Coinbase, a cryptocurrency exchange platform for buying, trading, and storing coins, said this week that it had blacklisted over 25,000 crypto addresses. According to the blog post was published by Coinbase on Sunday. the accounts were linked to “Russian persons or entities we believe are involved in illegal activity, many of whom we have discovered via our own proactive investigations. Coinbase stated that it disclosed these addresses with the authorities for the purpose of enforcing penalties.
Lawmakers are concerned that people and businesses subjected to harsh economic sanctions as a result of Russia’s invasion of Ukraine could utilize bitcoin platforms to get around the restrictions. As a result of this growing worry, legislation is currently being proposed to make using crypto to escape sanctions even more difficult.
Cryptocurrency is making an appearance in this article “NBC News quoted Senator Lindsey Graham as saying. “As you penalize the [Russian] central bank, which is a good thing, I’m concerned about how Russians can use cryptocurrency to stay afloat.”
The restriction only applies to sanctioned persons, while there has been a campaign to outright ban the operation of numerous crypto exchange platforms in Russia.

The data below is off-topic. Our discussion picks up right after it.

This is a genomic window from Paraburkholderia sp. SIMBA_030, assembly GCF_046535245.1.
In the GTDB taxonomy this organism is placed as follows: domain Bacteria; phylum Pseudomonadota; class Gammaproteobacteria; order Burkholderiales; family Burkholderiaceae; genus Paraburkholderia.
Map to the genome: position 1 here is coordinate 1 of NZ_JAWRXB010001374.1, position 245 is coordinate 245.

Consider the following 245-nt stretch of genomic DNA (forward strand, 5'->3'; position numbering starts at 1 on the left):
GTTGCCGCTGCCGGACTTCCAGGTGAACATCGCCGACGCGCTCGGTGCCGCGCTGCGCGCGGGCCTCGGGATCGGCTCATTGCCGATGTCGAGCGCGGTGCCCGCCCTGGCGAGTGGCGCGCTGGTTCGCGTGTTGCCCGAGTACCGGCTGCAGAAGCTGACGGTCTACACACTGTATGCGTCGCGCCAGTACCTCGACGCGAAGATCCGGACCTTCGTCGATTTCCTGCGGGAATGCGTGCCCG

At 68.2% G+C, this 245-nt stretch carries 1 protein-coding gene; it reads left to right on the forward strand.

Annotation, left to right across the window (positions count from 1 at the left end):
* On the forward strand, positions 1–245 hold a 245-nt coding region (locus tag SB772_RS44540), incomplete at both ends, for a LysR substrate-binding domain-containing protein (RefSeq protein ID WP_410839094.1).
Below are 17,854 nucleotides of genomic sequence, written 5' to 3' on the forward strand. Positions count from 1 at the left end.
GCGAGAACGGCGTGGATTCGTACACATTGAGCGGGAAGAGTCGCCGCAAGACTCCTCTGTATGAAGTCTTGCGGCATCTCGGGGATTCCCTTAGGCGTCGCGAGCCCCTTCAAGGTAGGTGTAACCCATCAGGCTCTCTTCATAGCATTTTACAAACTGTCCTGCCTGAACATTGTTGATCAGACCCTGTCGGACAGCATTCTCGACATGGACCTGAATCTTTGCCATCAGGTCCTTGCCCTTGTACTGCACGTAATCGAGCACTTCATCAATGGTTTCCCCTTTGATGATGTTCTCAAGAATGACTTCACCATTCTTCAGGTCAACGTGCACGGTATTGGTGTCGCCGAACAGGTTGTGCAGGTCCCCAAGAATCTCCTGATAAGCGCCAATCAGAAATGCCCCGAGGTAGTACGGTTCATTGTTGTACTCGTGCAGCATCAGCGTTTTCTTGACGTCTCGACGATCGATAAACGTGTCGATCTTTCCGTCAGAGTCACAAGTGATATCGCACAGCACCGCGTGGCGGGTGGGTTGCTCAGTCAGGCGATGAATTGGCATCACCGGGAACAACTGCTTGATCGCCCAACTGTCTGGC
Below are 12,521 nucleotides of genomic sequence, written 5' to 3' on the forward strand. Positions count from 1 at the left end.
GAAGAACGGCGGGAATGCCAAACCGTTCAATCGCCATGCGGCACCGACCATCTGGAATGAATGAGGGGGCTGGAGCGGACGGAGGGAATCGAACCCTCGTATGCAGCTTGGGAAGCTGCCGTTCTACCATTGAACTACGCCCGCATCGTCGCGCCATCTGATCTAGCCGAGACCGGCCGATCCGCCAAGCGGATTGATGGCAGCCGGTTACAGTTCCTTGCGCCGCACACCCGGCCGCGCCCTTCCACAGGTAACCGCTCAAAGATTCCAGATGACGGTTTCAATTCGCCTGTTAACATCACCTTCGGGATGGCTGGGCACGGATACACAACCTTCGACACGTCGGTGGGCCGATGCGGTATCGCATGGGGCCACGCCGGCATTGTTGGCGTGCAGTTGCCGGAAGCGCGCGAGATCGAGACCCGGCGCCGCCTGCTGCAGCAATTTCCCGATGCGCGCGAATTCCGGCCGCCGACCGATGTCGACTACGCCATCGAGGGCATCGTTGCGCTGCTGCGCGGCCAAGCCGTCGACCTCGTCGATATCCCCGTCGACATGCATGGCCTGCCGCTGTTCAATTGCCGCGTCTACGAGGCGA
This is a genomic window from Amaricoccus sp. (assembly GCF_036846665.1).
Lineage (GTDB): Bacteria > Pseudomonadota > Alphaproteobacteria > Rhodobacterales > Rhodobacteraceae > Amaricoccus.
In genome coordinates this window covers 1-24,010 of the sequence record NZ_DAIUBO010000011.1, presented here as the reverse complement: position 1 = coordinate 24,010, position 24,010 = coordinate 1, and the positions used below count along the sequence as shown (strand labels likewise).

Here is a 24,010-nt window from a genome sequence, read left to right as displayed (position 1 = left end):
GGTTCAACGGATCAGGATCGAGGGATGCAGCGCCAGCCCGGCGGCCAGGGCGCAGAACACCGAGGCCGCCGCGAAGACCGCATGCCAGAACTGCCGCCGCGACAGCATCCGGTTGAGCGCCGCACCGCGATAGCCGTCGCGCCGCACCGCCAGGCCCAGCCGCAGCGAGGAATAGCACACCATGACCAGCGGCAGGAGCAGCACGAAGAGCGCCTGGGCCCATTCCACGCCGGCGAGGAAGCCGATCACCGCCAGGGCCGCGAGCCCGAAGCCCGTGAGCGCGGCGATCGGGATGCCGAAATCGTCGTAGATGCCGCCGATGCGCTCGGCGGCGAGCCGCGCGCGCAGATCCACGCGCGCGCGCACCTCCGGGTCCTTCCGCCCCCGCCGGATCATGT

Various exchanges have resisted, claiming that a complete ban on cryptocurrency will prevent non-sanctioned Russians from accessing their digital funds as Visa and MasterCard withdraw support.
DeVere Group founder Nigel Green told International Investments, “While crypto wallets are anonymous, transactions are recorded on a decentralised ledger that is traceable, permanent, and public.”
Green claims that using cash or gold to hide illicit money from governments is easier.
What effect would a complete ban on cryptocurrency have? The creator of Binance, Changpeng Zhao, tells The Guardian that crypto is “too little for Russia” and that adoption isn’t as high as you might expect. He goes on to add that because governments can monitor the blockchain, the traceable aspect of crypto isn’t the ideal way to hide money.
A increasing number of game businesses have withdrawn their sponsorship for Russia in order to show sympathy with Ukraine. CD Project and EA have pulled their titles from Russian internet marketplaces, while FIFA and NHL games no longer feature Russian national teams.
In addition, the majority of large publishers have stopped selling their games in Russia.
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